"The grace of our Lord was exceeding abundant with faith and love which is in Christ Jesus" (I Timothy 1:14).
Note the sequence in Paul's affirmation of God's redemptive work in his heart and life. Grace... faith... love. The order must never be reversed in our understanding of our Lord's ongoing work in us whereby we genuinely and devotedly love Him and others. The grace of God must be received by faith, with the love of God ensuing as the fruit of the Holy Spirit's revelation of Christ in us.
"By grace are ye saved through faith" declared the Apostle Paul (Ephesians 2:8). That is, the Lord Jesus Christ lived, died, rose again and sent forth His Spirit to make possible relationship with God as a "free gift" (Romans 5:15-18). We receive such beneficence by trusting that the Lord Jesus died for our sin and rose again (Romans 10:9-10). The Holy Spirit then inhabits our redeemed hearts, and "the love of God is shed abroad in our hearts by the Holy Spirit which is given unto us" (Romans 5:5). Again, grace... faith... love.
"As ye have therefore received Christ Jesus the Lord, so walk ye in Him" (Colossians 2:6).
Paul states that the "grace... faith... love" dynamic that began our relationship with God must perpetuate it. God faithfully administers His loving favor of acceptance by the ongoing work of the indwelling Holy Spirit. Our calling is to increasingly know and believe the truth of this promised work of grace. As we do, the love of God more and more thrills, motivates, and changes us into the image of the Lord Jesus. We thus love God and others as the expression of growing awareness of how beloved we are to God, and the growing devotion in us of affection, commitment and willingness for self sacrifice that results. "We love Him because first He loved us" (I John 4:19).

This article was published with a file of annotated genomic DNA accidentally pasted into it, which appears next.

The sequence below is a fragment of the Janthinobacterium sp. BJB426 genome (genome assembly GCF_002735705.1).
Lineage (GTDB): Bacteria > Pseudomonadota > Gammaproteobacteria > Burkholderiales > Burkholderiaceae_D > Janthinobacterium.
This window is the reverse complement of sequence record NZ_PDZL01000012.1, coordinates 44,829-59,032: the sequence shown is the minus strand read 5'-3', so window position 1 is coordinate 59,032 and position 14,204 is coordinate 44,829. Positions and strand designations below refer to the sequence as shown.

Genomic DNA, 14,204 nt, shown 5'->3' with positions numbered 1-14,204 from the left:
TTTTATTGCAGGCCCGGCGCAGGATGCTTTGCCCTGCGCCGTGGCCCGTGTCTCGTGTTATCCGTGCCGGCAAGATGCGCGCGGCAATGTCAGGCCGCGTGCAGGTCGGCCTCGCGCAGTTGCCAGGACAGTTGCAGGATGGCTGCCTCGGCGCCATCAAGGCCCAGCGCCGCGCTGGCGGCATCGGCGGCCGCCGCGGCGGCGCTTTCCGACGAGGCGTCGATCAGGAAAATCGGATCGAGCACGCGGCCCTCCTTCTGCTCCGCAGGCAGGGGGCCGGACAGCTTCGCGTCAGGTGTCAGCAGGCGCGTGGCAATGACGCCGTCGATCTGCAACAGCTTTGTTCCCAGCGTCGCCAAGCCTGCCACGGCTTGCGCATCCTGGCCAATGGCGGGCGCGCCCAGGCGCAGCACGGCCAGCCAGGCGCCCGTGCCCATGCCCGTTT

Our spiritual enemies continually seek to reverse the order and sequence in our hearts and minds. They tempt us to neglect, ignore, misunderstand or disbelieve the wonder of grace in Christ that precedes all true faith and devotion. Faith and love are either directly or indirectly portrayed as human acts of dedication and discipline rather than fruits of the Holy Spirit. If we succumb to the temptation by installing our actions at the forefront of spirituality rather than strongly affirming that "we are His workmanship," fleshly fruits always result. We become either frustrated or proud, and genuine faith and love crash on the rocks of carnality (Ephesians 2:10).
We will either "grow in grace and in the knowledge of our Lord and Savior Jesus Christ," trusting and loving God as the blessed result, or we will stagnate and ultimately find ourselves mired in a status-quo Christianity that bears little resemblance to "the faith which was once delivered to the saints" (II Peter 3:18; Jude 1:3). Wherever we may be along the path of trusting and loving God, the grace of the Lord Jesus beckons us to continue even as we began. Or as the writer of Hebrews so aptly commanded...
"Let us have grace, that we may serve God with reverence and godly fear."